In the world of (rap) music, a cypher is a group frestyling– one after another– over a simple beat. Kind of a friendly, collaborative battle. As the following videos evidence, the results can be breathtaking.
Now that a high-quality mp3 of the performance has hit the internets, it’s time to share the cypher from this year’s BET Music Awards. This one is taken over by Kanye and his G.O.O.D. music crew, and the most interesting thing about it is how Ye breaks away from the rest. Whereas Pusha T and the rest follow a typical swagger, Kanye takes a startlingly confessional tact. Amidst five minutes of braggadocio, Kanye talks about his struggles, his Dad, his loneliness. Before you decide, hit play at the 4:20 point on the mp3 and give it a few listens.
When a 35 year-old social protest song leaps out of your speakers with immediacy and inspiration, is that the sign of timeless writing or stagnated social progress?
Wake up everybody no more sleepin in bed
No more backward thinking, time for thinking ahead
The world has changed so very much
From what it used to be so
there is so much hatred, war and poverty
Wake up all the teachers time to teach a new way
Maybe then they’ll listen to whatcha have to say
Cause they’re the ones who’s coming up and the world is in their hands
when you teach the children teach em the very best you can.
The world won’t get no better if we just let it be
The world won’t get no better we gotta change it yeah, just you and me.
Originally performed by Harold Melvin & the Blue Notes, with Teddy Pendergrass on lead vocals, this soul classic has been covered many times over the years. But none greater than the most recent, done by the OkayPlayer supergroup of The Roots, John Legend, Common, and Melanie Fiona.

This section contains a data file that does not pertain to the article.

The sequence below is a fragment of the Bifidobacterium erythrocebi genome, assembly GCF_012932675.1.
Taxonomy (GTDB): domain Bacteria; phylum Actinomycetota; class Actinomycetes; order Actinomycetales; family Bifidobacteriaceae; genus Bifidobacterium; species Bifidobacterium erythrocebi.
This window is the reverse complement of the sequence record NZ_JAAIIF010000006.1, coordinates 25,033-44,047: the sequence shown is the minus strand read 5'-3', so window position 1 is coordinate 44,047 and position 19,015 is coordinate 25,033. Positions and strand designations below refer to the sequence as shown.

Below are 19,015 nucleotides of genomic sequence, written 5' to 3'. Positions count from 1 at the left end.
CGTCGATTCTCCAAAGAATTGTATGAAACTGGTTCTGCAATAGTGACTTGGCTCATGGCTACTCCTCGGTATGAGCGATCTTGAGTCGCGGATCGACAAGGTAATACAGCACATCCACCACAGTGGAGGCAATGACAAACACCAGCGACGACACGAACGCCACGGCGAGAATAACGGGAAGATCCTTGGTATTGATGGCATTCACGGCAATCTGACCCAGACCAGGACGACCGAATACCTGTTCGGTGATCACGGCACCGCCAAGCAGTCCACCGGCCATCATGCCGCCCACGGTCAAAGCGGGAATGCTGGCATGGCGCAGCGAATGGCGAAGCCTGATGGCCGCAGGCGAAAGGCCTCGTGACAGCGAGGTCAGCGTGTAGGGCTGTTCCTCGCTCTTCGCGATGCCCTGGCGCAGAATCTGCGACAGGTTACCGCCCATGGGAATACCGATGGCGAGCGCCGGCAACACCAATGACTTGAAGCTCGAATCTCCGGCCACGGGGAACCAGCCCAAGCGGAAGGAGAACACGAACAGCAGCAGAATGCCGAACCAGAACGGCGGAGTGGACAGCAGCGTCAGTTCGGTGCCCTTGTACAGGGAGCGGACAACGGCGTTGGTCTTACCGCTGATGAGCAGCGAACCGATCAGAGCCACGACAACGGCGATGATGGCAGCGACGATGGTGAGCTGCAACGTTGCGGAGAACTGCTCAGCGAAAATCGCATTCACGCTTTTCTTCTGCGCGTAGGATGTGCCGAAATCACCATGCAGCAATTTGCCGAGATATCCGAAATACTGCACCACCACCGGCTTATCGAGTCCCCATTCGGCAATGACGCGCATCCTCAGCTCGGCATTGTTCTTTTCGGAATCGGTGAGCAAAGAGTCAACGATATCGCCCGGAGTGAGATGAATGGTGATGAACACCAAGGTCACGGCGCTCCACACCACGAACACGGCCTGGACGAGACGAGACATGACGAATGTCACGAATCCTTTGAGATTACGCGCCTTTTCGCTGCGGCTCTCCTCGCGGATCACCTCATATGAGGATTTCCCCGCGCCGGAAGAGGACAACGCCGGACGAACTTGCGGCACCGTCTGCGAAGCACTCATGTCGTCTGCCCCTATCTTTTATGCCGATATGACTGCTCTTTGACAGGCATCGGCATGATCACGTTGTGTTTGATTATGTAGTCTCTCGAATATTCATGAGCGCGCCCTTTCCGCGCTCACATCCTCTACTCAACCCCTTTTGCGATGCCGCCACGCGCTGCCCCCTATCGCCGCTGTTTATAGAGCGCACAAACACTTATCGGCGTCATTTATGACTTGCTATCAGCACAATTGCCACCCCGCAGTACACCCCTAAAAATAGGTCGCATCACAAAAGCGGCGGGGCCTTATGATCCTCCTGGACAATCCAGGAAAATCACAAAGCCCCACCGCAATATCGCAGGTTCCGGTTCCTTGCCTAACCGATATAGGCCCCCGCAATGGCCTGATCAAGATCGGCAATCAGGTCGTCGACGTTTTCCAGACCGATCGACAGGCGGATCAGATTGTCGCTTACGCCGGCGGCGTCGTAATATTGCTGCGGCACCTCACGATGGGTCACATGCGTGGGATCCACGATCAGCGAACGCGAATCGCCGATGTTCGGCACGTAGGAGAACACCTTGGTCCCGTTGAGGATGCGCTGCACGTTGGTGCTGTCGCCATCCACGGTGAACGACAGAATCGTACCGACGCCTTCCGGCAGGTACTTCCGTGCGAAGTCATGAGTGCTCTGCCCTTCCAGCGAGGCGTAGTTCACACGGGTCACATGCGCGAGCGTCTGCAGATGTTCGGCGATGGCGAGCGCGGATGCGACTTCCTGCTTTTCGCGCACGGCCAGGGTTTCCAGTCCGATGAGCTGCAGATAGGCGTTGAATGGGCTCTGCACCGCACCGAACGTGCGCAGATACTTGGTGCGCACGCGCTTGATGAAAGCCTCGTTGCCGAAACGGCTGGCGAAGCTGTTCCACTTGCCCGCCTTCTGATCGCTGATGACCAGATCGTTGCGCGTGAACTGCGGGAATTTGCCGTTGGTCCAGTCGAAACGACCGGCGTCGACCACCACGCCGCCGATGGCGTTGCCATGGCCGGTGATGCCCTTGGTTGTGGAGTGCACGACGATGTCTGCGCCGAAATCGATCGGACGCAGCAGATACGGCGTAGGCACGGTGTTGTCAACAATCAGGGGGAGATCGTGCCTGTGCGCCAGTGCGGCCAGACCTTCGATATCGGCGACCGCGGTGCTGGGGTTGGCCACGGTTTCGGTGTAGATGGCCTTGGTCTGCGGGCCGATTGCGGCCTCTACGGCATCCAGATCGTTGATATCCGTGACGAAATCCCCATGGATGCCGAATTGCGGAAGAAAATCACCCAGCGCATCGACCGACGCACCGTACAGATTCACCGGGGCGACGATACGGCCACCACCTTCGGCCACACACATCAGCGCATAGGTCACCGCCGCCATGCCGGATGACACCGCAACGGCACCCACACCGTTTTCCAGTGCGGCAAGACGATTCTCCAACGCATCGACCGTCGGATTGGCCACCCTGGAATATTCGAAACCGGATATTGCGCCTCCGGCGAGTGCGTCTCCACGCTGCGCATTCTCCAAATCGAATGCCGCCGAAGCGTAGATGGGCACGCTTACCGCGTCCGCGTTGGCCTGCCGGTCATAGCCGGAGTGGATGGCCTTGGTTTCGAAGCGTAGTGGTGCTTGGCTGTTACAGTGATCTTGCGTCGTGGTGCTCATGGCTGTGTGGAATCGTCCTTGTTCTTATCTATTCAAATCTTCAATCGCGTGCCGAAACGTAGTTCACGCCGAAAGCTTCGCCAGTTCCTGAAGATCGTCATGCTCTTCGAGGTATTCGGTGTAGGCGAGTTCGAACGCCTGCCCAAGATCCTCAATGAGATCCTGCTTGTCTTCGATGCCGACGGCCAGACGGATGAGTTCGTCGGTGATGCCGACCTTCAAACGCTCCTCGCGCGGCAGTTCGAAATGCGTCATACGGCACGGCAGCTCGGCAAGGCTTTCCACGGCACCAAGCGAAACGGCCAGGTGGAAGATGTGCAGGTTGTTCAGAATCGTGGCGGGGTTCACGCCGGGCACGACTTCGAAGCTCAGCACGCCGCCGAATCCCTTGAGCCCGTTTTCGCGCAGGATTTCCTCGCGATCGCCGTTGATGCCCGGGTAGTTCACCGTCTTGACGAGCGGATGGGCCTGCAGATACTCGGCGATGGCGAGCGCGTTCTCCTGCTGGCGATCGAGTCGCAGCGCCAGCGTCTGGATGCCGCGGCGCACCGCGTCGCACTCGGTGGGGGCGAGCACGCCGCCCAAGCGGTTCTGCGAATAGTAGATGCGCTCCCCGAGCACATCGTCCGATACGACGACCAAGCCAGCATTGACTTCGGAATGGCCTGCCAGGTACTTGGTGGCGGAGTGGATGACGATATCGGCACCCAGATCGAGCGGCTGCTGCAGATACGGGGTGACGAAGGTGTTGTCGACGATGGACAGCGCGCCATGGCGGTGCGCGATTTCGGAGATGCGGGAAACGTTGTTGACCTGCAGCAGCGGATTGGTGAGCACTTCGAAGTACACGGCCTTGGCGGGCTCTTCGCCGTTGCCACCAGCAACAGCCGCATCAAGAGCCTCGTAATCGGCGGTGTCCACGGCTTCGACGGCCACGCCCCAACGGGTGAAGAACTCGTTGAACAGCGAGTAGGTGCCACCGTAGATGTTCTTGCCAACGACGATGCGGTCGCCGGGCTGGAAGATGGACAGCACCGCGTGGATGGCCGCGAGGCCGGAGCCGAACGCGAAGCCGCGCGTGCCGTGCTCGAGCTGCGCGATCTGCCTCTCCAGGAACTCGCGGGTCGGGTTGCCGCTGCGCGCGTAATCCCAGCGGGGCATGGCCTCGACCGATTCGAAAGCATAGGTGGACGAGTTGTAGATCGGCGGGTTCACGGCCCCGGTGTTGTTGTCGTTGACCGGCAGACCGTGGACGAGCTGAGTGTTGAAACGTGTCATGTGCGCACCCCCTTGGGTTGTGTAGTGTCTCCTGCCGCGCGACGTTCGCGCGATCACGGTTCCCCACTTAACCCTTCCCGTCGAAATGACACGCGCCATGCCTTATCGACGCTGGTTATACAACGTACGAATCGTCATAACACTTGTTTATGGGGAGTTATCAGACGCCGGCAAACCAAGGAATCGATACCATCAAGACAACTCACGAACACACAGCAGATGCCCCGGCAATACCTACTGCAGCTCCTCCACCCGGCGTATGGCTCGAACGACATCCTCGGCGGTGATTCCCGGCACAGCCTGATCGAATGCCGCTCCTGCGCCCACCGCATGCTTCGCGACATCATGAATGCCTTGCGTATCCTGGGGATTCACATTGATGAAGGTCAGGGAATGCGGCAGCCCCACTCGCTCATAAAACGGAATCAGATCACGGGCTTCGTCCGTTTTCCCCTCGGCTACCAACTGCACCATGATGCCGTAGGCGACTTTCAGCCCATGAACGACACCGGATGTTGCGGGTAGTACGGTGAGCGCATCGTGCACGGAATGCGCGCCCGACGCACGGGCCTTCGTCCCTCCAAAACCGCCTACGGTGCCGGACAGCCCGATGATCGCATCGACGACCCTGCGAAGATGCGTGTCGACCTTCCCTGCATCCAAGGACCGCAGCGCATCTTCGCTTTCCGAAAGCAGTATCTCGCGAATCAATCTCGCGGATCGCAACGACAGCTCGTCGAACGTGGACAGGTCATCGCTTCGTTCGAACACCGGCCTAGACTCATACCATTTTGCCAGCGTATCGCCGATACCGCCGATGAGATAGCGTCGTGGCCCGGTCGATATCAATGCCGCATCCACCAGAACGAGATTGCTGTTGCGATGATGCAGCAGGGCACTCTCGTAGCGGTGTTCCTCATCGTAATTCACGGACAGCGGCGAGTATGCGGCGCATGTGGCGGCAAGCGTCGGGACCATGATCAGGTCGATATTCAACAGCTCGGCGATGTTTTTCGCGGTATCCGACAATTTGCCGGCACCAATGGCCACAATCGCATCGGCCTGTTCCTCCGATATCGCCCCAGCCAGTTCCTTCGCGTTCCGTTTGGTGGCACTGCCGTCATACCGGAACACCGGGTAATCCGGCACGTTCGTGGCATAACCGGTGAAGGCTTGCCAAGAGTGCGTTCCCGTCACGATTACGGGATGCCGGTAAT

Here at the casa, I’m constantly floating new songs into our collective air space. And, when I find my better half immediately over at the stereo to replay a new track, it’s a pretty good sign of a hit. It’s been on repeat around these parts over the last few days, and has gotten me thinking about a lot. Hope you enjoy it just as much.
Given that the song that I want to play at my wedding is already a matter of historical fact, I thought I’d use this post to trace a (somewhat fictionalized) relationship arc through songs that I hope will be new to you.
Stolen glances, awkward silences, and endless conversations.
As any fan of rap (or jazz) will attest, the freestyle is the best and most unforgiving barometer of sheer talent. I won’t name names, but every month offers us many new examples of how a studio and a svengali can make an album out of most anyone. But when an artist is stripped of a script– let alone a re-mix– what happens? When they’re living in the moment, what comes out? Genius or gibberish?
Because the freestyle can provide surprise in a musical landscape that is so often numbingly slick, they can become the most treasured tracks. Having found a few new ones that have made their way into heavy rotation, I started to think about the value of the “freestyle” in a marketing world that is still scared to venture too far from their studio. Continue reading →